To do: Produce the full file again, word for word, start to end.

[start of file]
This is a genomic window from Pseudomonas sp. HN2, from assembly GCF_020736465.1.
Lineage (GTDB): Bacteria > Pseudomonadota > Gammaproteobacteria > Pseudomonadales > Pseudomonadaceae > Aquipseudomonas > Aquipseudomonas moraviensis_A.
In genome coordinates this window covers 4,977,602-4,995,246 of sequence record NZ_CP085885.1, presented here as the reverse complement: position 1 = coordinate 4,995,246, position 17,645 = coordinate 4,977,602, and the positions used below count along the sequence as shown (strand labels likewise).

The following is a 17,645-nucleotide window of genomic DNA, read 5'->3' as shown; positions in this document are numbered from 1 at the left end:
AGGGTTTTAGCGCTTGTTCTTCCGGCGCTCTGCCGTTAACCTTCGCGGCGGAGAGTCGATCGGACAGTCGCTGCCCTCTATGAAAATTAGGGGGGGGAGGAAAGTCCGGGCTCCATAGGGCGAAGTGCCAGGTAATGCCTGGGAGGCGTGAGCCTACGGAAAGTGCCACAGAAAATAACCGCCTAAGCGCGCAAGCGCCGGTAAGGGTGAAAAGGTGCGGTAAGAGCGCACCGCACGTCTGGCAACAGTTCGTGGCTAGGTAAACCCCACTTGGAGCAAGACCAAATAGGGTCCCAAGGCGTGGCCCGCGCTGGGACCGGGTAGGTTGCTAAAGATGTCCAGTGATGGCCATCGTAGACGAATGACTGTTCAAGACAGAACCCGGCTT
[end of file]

This is a genomic window from Pseudomonas sp. HN2, from assembly GCF_020736465.1.
Lineage (GTDB): Bacteria > Pseudomonadota > Gammaproteobacteria > Pseudomonadales > Pseudomonadaceae > Aquipseudomonas > Aquipseudomonas moraviensis_A.
In genome coordinates this window covers 4,977,602-4,995,246 of sequence record NZ_CP085885.1, presented here as the reverse complement: position 1 = coordinate 4,995,246, position 17,645 = coordinate 4,977,602, and the positions used below count along the sequence as shown (strand labels likewise).

The following is a 17,645-nucleotide window of genomic DNA, read 5'->3' as shown; positions in this document are numbered from 1 at the left end:
AGGGTTTTAGCGCTTGTTCTTCCGGCGCTCTGCCGTTAACCTTCGCGGCGGAGAGTCGATCGGACAGTCGCTGCCCTCTATGAAAATTAGGGGGGGGAGGAAAGTCCGGGCTCCATAGGGCGAAGTGCCAGGTAATGCCTGGGAGGCGTGAGCCTACGGAAAGTGCCACAGAAAATAACCGCCTAAGCGCGCAAGCGCCGGTAAGGGTGAAAAGGTGCGGTAAGAGCGCACCGCACGTCTGGCAACAGTTCGTGGCTAGGTAAACCCCACTTGGAGCAAGACCAAATAGGGTCCCAAGGCGTGGCCCGCGCTGGGACCGGGTAGGTTGCTAAAGATGTCCAGTGATGGCCATCGTAGACGAATGACTGTTCAAGACAGAACCCGGCTT